, Modified: 2017-08-07
Tags: writing, MIT
(Back to Writing)
I’ve taken 4 writing classes, and learned something different from each professor. Additionally I’ve sat in on a few of Junot Diaz’s talks.
- Ralph Lombreglia had us write two pages every week (consistency is good), and he would make thorough line comments. He had this look of wonder in his eyes when he talked about stories, and always talks about ideas coming from this “other place.” He taught us to create space for ourselves to write, and to try to take our subconscious by surprise. He was fond of E.L. Doctorow’s quote, that writing is “like driving a car at night. You can see only as far as your headlights, but you can make the whole trip that way.”
- Alan Lightman
- As a writer, you have to read books much more deeply and critically: reading isn’t just for leisure. There were several elements to writing he kept stressing throughout the semester (see below). He did not tell us how to achieve these elements though. There are no explicit instructions, and I can’t say I learned any of them during the class, but in the time since them, I’ve slowly begun to pick them up.
- complexity - you have to think of everything when you write a story.
- interestingness - ask yourself, is the story interesting? Of course, this question presumes that you develop a taste for what is interesting. See interestingness metric. Filler dialogue is not interesting, and cliches are not interesting. Try to make everything the characters say reveal something about the characters.
- plausibility - does it seem like it could happen? (Sometimes it takes a bit of wisdom to figure this out.) Note that “plausible” is different from a “realistic”: realistic means that it is likely to happen in real life, plausible means it’s believable; for example, characters might express feelings directly, and get to the heart of things quicker in a conversation than in real life.
- wisdom - One of my worst stories I wrote in his class, about a mathematician-writer who falls in love. I was so focused on making things interesting and dramatic in the story that I forgot what was true: if you want to write about a math grad student’s life, then you have to understand the fabric of their existence. I understood what it was like to be a math student (maybe not so much a grad student, but one can extrapolate). But I didn’t think to write that into the story, leading Lightman to the comment “it seems you don’t understand the life you are writing about.” He also said, “Love is very different when you’re 20 compared to when you’re 30,” though he never explained himself further. It’s important when writing not just to follow your feelings, which can be inaccurate, but to think about them: just like William Deresiewicz says in A Jane Austen Education.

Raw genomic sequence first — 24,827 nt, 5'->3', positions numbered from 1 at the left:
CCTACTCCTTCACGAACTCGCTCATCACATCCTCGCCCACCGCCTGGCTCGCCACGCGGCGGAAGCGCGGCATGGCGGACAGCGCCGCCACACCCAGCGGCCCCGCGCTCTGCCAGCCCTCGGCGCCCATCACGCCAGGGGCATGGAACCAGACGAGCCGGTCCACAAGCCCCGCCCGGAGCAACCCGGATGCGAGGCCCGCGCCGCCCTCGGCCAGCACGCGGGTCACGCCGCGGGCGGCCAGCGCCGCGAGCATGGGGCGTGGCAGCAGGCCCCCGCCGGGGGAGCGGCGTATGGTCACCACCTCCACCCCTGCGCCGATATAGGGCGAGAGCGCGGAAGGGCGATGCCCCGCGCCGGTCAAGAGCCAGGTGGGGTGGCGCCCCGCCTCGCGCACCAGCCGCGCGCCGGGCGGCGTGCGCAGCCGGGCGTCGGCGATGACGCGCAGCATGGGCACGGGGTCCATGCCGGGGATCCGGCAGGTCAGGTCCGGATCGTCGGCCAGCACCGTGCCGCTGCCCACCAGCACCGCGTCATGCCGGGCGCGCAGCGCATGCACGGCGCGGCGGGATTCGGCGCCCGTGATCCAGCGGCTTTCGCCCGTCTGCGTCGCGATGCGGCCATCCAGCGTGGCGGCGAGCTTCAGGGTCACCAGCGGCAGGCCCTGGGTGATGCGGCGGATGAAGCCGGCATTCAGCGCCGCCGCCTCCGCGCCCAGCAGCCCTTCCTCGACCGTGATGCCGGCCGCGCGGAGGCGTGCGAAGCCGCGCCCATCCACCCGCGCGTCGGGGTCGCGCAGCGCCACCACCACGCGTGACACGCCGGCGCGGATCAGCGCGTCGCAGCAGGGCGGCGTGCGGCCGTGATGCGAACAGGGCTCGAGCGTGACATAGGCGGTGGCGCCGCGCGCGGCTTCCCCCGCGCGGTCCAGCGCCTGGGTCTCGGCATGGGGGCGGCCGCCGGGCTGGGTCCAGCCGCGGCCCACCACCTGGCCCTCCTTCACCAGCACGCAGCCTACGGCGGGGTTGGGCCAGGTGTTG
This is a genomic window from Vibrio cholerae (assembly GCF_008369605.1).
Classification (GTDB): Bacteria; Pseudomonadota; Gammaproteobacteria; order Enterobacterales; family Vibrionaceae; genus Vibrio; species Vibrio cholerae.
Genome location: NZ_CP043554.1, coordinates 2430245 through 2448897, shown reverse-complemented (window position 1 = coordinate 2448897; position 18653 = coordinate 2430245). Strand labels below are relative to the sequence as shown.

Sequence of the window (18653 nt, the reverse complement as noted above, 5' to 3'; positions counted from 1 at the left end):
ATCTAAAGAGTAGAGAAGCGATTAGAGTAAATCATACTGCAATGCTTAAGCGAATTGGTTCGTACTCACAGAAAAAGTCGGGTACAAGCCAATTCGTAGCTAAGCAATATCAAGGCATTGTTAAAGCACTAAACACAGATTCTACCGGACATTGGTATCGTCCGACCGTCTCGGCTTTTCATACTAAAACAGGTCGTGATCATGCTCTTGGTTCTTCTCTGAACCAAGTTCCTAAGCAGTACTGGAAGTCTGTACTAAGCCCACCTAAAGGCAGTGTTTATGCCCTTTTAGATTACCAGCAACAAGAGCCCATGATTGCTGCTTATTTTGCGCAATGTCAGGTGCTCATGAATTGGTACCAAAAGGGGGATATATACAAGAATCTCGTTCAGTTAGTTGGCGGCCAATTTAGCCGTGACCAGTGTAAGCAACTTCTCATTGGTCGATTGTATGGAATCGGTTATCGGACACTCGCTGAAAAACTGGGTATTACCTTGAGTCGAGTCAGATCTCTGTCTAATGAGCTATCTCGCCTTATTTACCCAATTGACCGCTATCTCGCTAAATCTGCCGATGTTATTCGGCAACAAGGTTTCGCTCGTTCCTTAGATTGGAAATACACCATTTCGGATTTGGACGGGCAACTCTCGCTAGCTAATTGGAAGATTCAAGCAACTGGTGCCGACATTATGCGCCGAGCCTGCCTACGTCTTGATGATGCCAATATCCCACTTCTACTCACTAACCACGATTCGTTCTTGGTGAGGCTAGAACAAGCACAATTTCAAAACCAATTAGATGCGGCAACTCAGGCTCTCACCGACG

- Helen Lee emphasized having a theme or aboutness in a story – be able to articulate a core or central thread of a story, but also realizing that a story is made up of many elements. When we were analyzing novels for our class, she would just have us shout out things the story are about, and we would find out a single story is about so many things (dominance, freedom vs. being bound, role of masculinity, lack of opportunity, violence of nature, etc.), and we would see how you synthesize so many ingredients into one story. During writing workshop, she would always tells us to question or wonder, because aspects of the world or of the characters you haven’t thought about leads to good places for the story to grow.
- Junot Diaz
- How to write well? Diaz says to read, live (the best way to gain material is to get out there and experience life), and be honest with yourself. Before age 26, you don’t have to write anything. Instead spend your time reading. Thousands of books. It’s all about the quantity. The more you read, the more you’ll know the elements of a story. If you’ve read a thousand story endings, you’ll know exactly how to end a story.
- “Real” artists aren’t frantic people. It’s not about “producing,” it’s about saying the right thing, no matter how long it takes. How many of your works can you hope to survive and be known, given how much is already out there?
- On his book This is How You Lose Her: More important than good language or good characters is a story’s structure. Good structure is good storytelling. The placement and the relation of the stories in the book to one another was the result of much deliberation. There are things you don’t see unless you’re looking, and you might not fucking care about them, but they lend the story its power. When you write a story, you have to ask yourself “what’s the game?” In other words, what, deep down, do you want to express? The game here is with the reader. Why is the narrator telling the story? The older Yunior is telling the story, almost like he’s talking to a younger version of himself, and if you read closely you can see the undertones of the older Yunior hidden throughout the book.
- There is a set of principles for writing: learn them. He teaches a worldbuilding class where he points out those principles for worldbuilding.
- Elicit honest and comprehensive feedback. He always tells his students to give thorough line comments on drafts, and criticize like the author is “your best friend” (because that’s what good friends do for each other: point out their mistakes).